Parental controls

  • This article describes common methods to perform parental control of internet access.
  • Make sure to apply restrictions to all source zones if you are using a firewall-based method.

Follow: Firewall rule to block a site

If a server is running at a single IP or just uses a small set of IPs, blocking these IPs in fw3 is a very efficient way to block this site. It is the quickest and most efficient way of blocking websites and is well supported even in the web interface. Assuming OpenWrt operates with a LAN and WAN zone a filter in the FORWARD chain that rejects packets is enough. ASN lists could be used to block large numbers of IPs belonging to certain companies. A script would be used to fetch all current IPs assigned to a certain company and this information is used to update the firewall accordingly.

Drawbacks:

  • To circumvent these IP based restrictions an internet proxy or Tor could be used.
  • Dynamic hosts change their IP on a regular basis, invalidating the blacklist

Follow: Ad blocking, DNS filtering

This method voids DNS lookups so, for example, www.youtube.com does not generate the desired IP address. Adblock can be used to blacklist certain domain names and prevent the DNS server handing out the right IP. Alternatively Dnsmasq can be configured to return a NXDOMAIN answer in case a blacklisted domain name is queried. Another option is to use Pi-hole in the LAN and divert DNS requests to Pi-hole.

Drawbacks:

  • If the IP of the server is known, it can be reached directly without using DNS altogether.
  • These restrictions can be foiled quite easily by using another internet site to lookup the IP address for the site and bypassing DNS altogether.
  • If several DNS are in the LAN just changing the local settings to the unfiltered DNS renders this control useless.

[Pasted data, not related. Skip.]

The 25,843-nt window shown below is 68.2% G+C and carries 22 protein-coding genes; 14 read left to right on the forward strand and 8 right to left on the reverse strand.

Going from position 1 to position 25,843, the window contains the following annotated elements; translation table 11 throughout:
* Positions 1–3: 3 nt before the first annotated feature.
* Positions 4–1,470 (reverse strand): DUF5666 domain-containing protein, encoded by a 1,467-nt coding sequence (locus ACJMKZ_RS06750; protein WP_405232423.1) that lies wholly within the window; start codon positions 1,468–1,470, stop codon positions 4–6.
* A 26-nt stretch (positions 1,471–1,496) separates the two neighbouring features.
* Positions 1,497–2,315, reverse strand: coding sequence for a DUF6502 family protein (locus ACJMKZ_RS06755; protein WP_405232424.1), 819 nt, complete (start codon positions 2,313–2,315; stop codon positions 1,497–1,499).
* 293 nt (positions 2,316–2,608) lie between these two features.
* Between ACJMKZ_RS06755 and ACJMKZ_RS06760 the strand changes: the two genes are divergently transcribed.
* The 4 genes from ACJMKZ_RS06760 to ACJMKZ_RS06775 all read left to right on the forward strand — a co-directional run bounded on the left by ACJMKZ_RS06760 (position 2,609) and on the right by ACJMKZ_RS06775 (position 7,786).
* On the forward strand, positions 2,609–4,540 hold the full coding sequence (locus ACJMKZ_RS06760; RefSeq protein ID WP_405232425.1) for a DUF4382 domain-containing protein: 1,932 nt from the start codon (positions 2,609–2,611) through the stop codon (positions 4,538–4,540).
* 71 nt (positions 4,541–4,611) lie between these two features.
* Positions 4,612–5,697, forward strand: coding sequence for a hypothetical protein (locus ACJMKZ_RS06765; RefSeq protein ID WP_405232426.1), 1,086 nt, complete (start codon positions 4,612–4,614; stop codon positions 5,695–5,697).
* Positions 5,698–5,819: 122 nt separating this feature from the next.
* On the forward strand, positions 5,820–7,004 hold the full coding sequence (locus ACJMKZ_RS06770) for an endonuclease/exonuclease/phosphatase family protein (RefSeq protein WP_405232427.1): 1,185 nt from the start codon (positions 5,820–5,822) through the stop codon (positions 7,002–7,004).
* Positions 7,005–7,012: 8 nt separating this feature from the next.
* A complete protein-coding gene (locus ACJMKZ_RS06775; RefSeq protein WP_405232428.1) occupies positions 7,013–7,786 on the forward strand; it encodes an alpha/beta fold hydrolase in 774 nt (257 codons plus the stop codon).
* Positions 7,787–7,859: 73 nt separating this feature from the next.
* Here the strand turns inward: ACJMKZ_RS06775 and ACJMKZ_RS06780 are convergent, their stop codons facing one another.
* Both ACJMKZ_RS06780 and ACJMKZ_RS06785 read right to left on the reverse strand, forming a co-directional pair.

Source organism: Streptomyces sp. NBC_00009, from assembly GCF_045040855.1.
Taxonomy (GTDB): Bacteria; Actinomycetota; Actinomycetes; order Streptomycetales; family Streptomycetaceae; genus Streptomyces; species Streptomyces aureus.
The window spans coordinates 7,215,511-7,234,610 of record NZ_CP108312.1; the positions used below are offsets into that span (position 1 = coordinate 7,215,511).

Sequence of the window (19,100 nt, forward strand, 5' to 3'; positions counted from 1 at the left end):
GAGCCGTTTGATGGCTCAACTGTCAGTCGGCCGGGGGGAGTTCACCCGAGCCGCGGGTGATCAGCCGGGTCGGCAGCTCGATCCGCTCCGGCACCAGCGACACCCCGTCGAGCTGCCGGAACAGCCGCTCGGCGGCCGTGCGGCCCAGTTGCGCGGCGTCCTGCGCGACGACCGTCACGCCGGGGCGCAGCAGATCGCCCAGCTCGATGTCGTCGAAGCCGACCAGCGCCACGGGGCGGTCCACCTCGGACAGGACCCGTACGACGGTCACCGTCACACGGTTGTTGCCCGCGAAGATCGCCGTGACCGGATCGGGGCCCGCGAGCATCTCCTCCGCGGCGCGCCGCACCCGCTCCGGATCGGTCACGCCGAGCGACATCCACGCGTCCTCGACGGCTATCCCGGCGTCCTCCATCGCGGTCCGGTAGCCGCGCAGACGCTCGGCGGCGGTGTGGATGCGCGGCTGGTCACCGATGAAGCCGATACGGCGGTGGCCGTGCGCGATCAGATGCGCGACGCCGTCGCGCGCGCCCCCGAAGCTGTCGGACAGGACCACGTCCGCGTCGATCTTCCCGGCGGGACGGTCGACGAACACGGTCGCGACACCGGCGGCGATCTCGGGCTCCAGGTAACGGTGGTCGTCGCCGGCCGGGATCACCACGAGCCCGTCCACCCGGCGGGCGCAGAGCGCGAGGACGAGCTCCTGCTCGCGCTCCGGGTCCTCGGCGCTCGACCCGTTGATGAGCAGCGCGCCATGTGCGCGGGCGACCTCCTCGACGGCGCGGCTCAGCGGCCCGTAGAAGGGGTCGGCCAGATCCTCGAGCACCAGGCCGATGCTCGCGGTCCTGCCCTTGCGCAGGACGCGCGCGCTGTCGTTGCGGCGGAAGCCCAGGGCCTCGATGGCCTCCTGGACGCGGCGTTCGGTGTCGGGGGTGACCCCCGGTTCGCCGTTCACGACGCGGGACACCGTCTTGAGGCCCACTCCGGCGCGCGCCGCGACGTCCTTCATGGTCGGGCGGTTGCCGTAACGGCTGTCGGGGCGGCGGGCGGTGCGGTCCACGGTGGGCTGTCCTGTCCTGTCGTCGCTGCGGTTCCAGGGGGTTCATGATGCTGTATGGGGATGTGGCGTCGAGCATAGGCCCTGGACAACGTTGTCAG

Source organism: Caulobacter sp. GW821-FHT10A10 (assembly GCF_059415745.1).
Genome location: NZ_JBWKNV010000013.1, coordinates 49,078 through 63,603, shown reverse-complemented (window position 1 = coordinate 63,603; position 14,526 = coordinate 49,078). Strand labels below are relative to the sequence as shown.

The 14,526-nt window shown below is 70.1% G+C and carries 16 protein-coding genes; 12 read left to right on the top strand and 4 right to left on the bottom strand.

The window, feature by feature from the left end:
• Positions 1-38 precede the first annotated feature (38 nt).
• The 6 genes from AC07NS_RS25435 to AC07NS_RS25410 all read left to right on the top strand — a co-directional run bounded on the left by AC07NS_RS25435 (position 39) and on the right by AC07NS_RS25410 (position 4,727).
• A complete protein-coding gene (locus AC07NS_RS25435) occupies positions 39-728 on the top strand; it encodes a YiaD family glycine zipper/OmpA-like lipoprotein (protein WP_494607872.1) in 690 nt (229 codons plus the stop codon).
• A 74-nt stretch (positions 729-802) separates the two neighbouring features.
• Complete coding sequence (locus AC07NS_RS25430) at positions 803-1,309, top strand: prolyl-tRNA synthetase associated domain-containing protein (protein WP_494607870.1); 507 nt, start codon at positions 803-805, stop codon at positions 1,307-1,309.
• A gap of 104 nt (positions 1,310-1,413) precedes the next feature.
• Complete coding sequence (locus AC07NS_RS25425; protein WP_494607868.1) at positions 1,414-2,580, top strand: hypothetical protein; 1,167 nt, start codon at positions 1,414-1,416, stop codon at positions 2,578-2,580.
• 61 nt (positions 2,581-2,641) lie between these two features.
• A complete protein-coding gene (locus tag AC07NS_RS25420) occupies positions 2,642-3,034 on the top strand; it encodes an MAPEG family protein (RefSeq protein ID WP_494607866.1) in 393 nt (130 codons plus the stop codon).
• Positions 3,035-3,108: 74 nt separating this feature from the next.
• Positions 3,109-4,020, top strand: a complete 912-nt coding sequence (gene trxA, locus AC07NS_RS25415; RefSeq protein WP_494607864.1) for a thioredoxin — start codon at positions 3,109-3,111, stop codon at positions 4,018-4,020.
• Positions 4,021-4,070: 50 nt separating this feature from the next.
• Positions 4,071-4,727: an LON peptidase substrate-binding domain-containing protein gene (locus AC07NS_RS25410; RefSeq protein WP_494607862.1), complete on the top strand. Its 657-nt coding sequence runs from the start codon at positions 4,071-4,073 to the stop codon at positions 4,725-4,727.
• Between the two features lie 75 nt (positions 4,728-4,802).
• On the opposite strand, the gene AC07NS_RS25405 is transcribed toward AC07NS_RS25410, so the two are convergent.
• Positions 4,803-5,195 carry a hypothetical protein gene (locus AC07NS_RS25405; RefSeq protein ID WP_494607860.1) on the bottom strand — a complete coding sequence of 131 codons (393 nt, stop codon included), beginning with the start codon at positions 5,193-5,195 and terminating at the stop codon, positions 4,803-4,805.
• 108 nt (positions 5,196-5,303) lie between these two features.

Follow: Filtering traffic with IP sets by DNS

Since OpenWrt in a typical setup with a LAN and WAN zone does the name resolution and the firewall at the same time, all information is there to match domain names, their current IPs as they are handed out to the LAN-hosts and act accordingly in the firewall. This is essential if a single domain might resolve to several IPs. For instance websites that operate with a CDN can be blocked by their name instead of finding out each and every IP the CDN might be using.

Drawbacks:

  • This will block all sites sharing the same IP with the targeted, so use carefully for domains which rely on CDNs.
  • Completely blocking sites that use localized domains is problematic.

Follow: Proxy server overview

A proxy server like Squid can be used to block access to websites. It can check HTTP(S) specific details. The huge benefit of this option is to have the finest level of control. It can even distinguish in cases where a single server with a single IP runs for example a blacklisted and whitelisted domain at once.

Drawbacks:

  • Comparatively resource hungry and somewhat difficult to run on typical OpenWrt hardware. If this setup appeals to you consider a beefier hardware and software like IPFire, pfSense, Untangle, OPNsense, etc.
  • Complex setup
  • If not everything else except the proxy is blocked, it can be circumvented.

Block internet access for MAC or IP addresses on week days during specific time interval.